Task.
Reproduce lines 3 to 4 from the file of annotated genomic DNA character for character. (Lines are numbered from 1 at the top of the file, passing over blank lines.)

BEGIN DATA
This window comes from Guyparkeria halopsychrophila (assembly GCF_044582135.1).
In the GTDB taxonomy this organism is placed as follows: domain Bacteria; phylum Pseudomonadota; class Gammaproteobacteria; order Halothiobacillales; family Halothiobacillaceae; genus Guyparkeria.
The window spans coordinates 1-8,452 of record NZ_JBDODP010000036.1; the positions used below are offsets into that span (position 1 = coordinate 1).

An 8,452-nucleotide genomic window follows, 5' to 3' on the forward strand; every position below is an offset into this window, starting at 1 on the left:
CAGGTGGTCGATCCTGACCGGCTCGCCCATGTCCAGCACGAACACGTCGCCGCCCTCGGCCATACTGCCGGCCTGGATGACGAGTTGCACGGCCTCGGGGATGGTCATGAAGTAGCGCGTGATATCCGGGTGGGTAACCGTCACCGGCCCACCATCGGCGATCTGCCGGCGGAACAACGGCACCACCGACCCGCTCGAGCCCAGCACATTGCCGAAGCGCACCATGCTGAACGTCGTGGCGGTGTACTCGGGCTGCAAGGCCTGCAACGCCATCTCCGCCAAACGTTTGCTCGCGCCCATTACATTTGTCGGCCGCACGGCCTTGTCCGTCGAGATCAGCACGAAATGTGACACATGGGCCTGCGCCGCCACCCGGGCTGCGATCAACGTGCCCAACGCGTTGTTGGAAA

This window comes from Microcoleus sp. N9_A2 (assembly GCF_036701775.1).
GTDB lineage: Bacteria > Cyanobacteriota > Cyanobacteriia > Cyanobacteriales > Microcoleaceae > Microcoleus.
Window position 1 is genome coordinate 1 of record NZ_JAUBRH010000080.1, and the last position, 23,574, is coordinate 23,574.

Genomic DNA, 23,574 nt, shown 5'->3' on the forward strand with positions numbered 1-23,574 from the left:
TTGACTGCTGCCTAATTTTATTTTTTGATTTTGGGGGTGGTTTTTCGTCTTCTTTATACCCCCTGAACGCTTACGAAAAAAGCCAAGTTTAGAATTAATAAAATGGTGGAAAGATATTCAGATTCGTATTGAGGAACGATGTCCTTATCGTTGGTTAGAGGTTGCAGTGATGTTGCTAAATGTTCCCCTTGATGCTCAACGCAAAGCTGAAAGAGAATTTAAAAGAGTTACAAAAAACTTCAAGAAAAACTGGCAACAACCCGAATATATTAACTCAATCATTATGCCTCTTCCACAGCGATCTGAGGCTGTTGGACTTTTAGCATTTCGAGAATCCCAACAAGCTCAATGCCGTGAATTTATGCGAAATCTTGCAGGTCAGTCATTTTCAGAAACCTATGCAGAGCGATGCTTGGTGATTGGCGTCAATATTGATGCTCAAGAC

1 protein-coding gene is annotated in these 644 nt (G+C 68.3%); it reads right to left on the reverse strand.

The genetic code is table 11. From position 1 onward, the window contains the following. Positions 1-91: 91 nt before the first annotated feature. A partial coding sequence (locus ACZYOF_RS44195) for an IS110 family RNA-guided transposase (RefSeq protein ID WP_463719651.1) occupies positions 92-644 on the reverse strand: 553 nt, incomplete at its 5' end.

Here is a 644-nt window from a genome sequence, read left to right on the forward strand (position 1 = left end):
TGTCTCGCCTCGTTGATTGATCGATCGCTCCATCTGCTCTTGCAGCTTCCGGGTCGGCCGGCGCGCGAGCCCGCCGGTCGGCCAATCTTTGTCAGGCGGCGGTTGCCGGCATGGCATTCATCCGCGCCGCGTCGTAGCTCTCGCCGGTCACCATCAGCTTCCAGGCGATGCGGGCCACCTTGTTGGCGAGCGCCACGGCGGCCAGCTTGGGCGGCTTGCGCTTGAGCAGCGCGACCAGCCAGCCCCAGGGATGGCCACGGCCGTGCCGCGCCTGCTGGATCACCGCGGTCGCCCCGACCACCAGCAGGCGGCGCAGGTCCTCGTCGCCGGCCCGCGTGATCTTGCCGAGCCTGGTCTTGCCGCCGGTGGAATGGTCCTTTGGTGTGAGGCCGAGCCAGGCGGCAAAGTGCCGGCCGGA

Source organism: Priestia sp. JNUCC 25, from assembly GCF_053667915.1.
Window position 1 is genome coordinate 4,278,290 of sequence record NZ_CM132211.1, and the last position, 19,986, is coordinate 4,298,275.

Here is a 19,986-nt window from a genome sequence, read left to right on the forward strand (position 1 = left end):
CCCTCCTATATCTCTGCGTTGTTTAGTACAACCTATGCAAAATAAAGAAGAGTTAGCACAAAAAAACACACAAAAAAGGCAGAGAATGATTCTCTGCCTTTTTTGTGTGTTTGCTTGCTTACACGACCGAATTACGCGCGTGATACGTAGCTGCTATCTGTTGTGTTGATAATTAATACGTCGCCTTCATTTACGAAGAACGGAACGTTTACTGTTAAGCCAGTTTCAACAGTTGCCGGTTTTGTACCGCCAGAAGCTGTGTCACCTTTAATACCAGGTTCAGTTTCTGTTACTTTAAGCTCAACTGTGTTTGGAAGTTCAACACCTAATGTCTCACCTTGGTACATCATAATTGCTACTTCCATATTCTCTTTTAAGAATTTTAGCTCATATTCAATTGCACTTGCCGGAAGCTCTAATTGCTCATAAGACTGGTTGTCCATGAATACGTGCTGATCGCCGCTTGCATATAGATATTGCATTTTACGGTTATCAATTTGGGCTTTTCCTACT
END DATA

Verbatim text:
The window spans coordinates 1-8,452 of record NZ_JBDODP010000036.1; the positions used below are offsets into that span (position 1 = coordinate 1).

An 8,452-nucleotide genomic window follows, 5' to 3' on the forward strand; every position below is an offset into this window, starting at 1 on the left: